Order and disorder in crystalline ice explained
Unlike most other materials, ice at very low temperature is not as ordered as it could be. A new study explains the reasons why this happens and how some of the missing order can be recovered. The scientists have described a relatively obscure and yet fundamental property of very low temperature ice, ferroelectricity. The results, published in PNAS, are likely to extend to ice surfaces and thus be relevant to the agglomeration of ice particles in interstellar space. (2020-12-29)

RUDN University scientist showed global warming effect on greenhouse gas emissions in paddy soils
A soil scientist from RUDN University studied the decomposition of organic matter in rice paddies--the sources of CO2 and methane emissions. Both gases add to the greenhouse effect and affect climate warming in subtropical regions. The emissions increase when the roots of plants influence microbial communities in the soil. This influence, in turn, depends on temperature changes. Therefore, climate warming can lead to more greenhouse gas emissions. (2020-12-24)

Theory describes quantum phenomenon in nanomaterials
Theoretical physicists Yoshimichi Teratani and Akira Oguri of Osaka City University, and Rui Sakano of the University of Tokyo have developed mathematical formulas that describe a physical phenomenon happening within quantum dots and other nanosized materials. The formulas, published in the journal Physical Review Letters, could be applied to further theoretical research about the physics of quantum dots, ultra-cold atomic gasses, and quarks. (2020-12-23)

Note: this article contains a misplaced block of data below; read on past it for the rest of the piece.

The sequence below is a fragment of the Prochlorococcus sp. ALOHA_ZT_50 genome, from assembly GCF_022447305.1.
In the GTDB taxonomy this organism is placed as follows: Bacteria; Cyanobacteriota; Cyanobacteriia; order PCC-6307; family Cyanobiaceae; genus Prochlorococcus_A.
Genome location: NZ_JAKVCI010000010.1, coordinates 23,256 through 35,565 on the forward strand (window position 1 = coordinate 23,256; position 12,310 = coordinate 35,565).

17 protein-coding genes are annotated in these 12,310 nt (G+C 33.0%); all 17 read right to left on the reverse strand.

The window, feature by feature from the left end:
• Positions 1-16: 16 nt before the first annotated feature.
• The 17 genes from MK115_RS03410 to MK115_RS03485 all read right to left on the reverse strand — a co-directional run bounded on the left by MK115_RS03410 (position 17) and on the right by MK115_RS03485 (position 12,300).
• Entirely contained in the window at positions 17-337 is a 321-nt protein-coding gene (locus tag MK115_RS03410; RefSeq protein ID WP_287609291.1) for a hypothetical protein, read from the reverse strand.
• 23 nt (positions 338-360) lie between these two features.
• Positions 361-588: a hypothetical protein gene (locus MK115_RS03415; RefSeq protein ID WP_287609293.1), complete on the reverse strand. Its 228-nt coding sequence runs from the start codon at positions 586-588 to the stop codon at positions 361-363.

Study suggests great earthquakes as cause of Arctic warming
A researcher from MIPT has proposed a new explanation for the Arctic's rapid warming. In his recent paper in Geosciences, he suggests that the warming could have been triggered by a series of great earthquakes (2020-12-23)

Turning the heat down: Catalyzing ammonia formation at lower temperatures with ruthenium
Scientists at Tokyo Institute of Technology (Tokyo Tech) report that the metal ruthenium, supported with lanthanide oxyhydrides, can efficiently catalyze the synthesis of ammonia at a much lower temperature than the traditional approach. In their new study, they highlight the advantages of the oxyhydride support and its potential in becoming a feasible catalyst for low-temperature ammonia synthesis in the future. (2020-12-23)

Record-setting thermoelectric figure of merit achieved for metal oxides
Scientists at Hokkaido University have developed a layered cobalt oxide with a record-setting thermoelectric figure of merit, which can be used to enhance thermoelectric power generation. (2020-12-22)

Climate change: threshold for dangerous warming will likely be crossed between 2027-2042
The threshold for dangerous global warming will likely be crossed between 2027 and 2042 - a much narrower window than the Intergovernmental Panel on Climate Change's estimate of between now and 2052. In a study published in Climate Dynamics, researchers from McGill University introduce a new and more precise way to project the Earth's temperature. Based on historical data, it considerably reduces uncertainties compared to previous approaches. (2020-12-21)